Shûbhâm Pątïĺ

2022-07-16

$L\left[{\mathrm{cos}}^{2}x\right]$

xleb123

To solve the given problem, which is finding the Laplace transform of ${\mathrm{cos}}^{2}\left(x\right)$, we'll apply the definition and properties of the Laplace transform.
The Laplace transform of a function $f\left(t\right)$ is defined as:
$ℒ\left\{f\left(t\right)\right\}=F\left(s\right)={\int }_{0}^{\infty }{e}^{-st}f\left(t\right)dt$
In this case, we want to find the Laplace transform of ${\mathrm{cos}}^{2}\left(x\right)$. However, the Laplace transform is typically used for functions defined on the interval $\left[0,\infty \right)$. The function ${\mathrm{cos}}^{2}\left(x\right)$ is defined for all real values of $x$. To proceed, we need to express ${\mathrm{cos}}^{2}\left(x\right)$ in terms of a function defined on the interval $\left[0,\infty \right)$.
Using the identity ${\mathrm{cos}}^{2}\left(x\right)=\frac{1}{2}\left(1+\mathrm{cos}\left(2x\right)\right)$, we can rewrite ${\mathrm{cos}}^{2}\left(x\right)$ as $\frac{1}{2}\left(1+\mathrm{cos}\left(2x\right)\right)$.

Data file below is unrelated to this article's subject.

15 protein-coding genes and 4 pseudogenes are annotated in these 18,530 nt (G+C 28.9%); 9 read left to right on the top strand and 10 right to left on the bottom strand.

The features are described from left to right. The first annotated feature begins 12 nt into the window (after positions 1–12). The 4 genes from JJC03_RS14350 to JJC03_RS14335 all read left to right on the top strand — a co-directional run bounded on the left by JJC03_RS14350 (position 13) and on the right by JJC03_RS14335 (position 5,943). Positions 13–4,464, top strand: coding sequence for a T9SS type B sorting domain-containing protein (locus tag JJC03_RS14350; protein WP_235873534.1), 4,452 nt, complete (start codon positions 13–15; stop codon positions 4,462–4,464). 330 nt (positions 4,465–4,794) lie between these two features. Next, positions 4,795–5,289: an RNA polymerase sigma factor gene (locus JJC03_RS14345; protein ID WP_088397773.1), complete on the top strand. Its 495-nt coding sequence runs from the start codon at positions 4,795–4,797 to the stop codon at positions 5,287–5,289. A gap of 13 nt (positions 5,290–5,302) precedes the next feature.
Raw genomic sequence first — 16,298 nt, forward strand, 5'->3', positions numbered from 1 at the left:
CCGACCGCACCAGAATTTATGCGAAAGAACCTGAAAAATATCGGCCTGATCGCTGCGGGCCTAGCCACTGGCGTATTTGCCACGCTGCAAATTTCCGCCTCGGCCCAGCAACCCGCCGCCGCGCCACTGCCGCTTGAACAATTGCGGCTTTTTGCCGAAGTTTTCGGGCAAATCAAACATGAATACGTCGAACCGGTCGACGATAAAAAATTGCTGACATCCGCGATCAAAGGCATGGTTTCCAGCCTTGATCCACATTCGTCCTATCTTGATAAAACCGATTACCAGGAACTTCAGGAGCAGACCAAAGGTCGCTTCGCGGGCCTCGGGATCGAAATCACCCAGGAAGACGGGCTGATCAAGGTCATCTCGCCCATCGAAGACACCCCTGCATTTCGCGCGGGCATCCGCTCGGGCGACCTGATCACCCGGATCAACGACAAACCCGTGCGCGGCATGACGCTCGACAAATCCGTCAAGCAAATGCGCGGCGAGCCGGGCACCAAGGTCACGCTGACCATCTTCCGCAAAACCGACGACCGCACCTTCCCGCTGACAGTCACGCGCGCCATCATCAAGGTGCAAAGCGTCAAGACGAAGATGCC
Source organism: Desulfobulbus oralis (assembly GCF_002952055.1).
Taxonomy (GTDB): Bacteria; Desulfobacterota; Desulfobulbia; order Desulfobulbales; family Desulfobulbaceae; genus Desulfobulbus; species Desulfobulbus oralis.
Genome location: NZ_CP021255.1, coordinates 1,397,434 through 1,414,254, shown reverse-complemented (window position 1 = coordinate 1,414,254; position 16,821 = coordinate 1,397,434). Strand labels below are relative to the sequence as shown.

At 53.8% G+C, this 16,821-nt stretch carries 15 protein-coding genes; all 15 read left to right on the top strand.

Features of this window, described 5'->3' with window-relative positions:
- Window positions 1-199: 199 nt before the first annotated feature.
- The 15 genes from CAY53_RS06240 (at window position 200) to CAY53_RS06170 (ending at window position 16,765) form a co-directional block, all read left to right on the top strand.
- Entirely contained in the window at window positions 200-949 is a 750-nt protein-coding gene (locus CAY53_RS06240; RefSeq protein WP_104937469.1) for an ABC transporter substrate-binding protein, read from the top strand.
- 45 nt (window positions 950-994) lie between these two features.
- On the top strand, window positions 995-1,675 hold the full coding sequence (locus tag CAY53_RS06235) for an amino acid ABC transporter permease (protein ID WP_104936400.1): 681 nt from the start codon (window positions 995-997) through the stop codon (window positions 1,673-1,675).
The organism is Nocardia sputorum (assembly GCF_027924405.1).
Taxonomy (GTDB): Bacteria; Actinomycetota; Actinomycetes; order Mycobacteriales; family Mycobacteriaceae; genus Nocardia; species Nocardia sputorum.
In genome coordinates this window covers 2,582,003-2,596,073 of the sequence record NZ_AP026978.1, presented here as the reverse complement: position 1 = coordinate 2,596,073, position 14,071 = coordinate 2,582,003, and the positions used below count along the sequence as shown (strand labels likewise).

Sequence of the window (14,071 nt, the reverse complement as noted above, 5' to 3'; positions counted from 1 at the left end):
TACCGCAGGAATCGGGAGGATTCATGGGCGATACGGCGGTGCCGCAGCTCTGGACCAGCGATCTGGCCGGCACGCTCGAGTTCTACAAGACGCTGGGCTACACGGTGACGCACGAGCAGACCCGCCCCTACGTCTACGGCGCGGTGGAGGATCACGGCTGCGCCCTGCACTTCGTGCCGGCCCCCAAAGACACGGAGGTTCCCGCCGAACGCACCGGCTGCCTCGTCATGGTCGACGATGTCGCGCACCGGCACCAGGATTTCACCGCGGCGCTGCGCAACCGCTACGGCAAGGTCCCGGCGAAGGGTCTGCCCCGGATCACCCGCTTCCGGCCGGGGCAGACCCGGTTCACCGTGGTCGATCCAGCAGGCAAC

Now, we can find the Laplace transform of ${\mathrm{cos}}^{2}\left(x\right)$ by applying the linearity property of the Laplace transform.
$ℒ\left\{{\mathrm{cos}}^{2}\left(x\right)\right\}=ℒ\left\{\frac{1}{2}\left(1+\mathrm{cos}\left(2x\right)\right)\right\}$
Using the linearity property, we can split the Laplace transform of the sum into the sum of the Laplace transforms:
$ℒ\left\{\frac{1}{2}\right\}+ℒ\left\{\frac{1}{2}\mathrm{cos}\left(2x\right)\right\}$
Now, we can evaluate each term separately.
The Laplace transform of a constant function $c$ is given by:
$ℒ\left\{c\right\}=\frac{c}{s}$
Applying this property, we have:
$ℒ\left\{\frac{1}{2}\right\}=\frac{1}{2s}$
Next, we use the property of the Laplace transform for $\mathrm{cos}\left(2x\right)$.
The Laplace transform of $\mathrm{cos}\left(ax\right)$ is given by:
$ℒ\left\{\mathrm{cos}\left(ax\right)\right\}=\frac{s}{{s}^{2}+{a}^{2}}$
In this case, we have $\mathrm{cos}\left(2x\right)$, so $a=2$. Substituting the values, we get:
$ℒ\left\{\frac{1}{2}\mathrm{cos}\left(2x\right)\right\}=\frac{s}{{s}^{2}+{2}^{2}}=\frac{s}{{s}^{2}+4}$
Finally, we can combine the results:
$ℒ\left\{{\mathrm{cos}}^{2}\left(x\right)\right\}=\frac{1}{2s}+\frac{s}{{s}^{2}+4}$
Therefore, the Laplace transform of ${\mathrm{cos}}^{2}\left(x\right)$ is $\frac{1}{2s}+\frac{s}{{s}^{2}+4}$.

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